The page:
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Development of injectable collagen for clinical sealing of disc herniations

Our goal is to develop injectable collagen-based materials for the sealing of herniated discs.  Disc herniations have significant influence on the US population, with more than 250,000 discectomy procedures performed each year. Left untreated, damaged discs are prone to reherniation and frequently continue to degenerate. We have previously shown that injectable formulations of collagen that are crosslinked in place in the spine can prevent disc degeneration in rats and sheep. A main limitation in translating this technology to the clinic is the availability of clinical-grade sources of materials.  We are partnering with 3DBio Therapeutics, a New York State-based, startup company based on Cornell technology. 3DBio is developing clinical grade collagen gels for multiple medical applications. The goal of this project is to benchmark materials made by 3DBio for their mechanical properties, integration with disc tissue, and restoration of performance to sheep motion segments in comparison to our current formulation that has proven effective in vivo in rats and sheep.  Cornell's Center for Materials Research (CCMR), also funded by NYSTAR, has contributed additional funding to Lawrence Bonassar, to aid in the development of new materials associated with his technology.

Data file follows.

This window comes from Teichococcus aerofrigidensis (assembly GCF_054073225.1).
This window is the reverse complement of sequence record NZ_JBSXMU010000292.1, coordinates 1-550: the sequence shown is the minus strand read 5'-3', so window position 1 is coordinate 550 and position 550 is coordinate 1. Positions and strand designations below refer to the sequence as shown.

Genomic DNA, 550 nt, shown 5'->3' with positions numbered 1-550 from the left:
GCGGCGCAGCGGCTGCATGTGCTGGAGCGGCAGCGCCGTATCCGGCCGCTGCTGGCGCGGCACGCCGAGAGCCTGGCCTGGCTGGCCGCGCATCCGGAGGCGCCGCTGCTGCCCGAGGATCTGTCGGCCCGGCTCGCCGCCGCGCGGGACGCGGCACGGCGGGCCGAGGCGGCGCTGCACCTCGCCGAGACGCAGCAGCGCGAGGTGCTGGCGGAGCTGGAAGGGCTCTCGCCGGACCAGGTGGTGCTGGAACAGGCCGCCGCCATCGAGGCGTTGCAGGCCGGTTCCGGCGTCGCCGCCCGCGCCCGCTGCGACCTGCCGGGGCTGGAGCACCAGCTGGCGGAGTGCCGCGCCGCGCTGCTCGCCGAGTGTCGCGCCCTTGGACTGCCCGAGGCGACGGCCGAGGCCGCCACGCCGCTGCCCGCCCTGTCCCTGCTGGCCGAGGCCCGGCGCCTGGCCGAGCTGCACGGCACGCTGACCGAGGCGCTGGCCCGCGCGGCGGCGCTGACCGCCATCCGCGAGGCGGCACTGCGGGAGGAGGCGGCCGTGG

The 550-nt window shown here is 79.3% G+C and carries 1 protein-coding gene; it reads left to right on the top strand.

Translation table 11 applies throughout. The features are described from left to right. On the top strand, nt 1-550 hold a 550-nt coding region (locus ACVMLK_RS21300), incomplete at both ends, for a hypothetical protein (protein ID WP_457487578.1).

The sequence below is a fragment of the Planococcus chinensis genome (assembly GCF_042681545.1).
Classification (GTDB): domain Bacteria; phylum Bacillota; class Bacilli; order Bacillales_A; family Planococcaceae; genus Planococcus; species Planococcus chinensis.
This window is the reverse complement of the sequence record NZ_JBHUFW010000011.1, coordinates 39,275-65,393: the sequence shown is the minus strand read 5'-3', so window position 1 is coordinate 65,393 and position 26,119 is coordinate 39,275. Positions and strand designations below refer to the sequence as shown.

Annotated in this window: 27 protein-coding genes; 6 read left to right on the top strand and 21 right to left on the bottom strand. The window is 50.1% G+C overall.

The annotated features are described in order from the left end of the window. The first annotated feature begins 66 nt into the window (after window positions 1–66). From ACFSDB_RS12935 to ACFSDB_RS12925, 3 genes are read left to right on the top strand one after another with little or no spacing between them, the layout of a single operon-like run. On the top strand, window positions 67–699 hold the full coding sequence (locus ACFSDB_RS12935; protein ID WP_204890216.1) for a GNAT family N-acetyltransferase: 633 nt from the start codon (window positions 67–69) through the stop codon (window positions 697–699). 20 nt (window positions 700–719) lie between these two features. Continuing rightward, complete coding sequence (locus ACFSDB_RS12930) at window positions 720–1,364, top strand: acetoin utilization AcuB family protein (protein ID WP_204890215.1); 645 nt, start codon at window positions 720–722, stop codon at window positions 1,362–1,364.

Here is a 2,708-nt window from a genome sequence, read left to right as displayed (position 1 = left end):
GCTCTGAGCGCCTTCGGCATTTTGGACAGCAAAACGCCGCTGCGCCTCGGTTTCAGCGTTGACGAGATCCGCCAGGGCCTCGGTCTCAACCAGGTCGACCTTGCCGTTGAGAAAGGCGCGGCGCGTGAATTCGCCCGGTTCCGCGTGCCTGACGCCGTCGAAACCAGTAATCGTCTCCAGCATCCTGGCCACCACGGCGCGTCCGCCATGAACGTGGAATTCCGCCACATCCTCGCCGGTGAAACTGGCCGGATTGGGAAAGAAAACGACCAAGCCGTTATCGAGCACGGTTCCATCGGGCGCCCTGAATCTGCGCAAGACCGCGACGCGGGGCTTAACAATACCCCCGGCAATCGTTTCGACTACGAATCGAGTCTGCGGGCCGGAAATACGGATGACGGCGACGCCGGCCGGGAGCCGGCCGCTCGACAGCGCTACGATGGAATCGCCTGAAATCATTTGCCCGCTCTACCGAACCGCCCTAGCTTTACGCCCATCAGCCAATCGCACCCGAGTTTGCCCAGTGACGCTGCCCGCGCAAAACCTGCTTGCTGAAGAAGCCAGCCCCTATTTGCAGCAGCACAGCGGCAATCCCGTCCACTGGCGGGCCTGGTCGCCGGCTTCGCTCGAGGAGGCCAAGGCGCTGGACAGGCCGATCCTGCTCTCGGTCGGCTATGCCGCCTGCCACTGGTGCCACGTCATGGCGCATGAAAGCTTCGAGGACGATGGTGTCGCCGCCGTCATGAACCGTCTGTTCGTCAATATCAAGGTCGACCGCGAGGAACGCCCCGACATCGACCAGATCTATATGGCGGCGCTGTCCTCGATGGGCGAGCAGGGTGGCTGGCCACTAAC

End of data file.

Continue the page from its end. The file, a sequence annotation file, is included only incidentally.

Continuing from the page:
Company partner: 3DBio Therapeutics

Academic PI: Lawrence Bonassar, Meinig School of Biomedical Engineering/Sibley School of Mechanical and Aerospace Engineering, College of Engineering

Choline and docosahexaenoic acid: A synergistic approach to improve DHA delivery to fetal tissue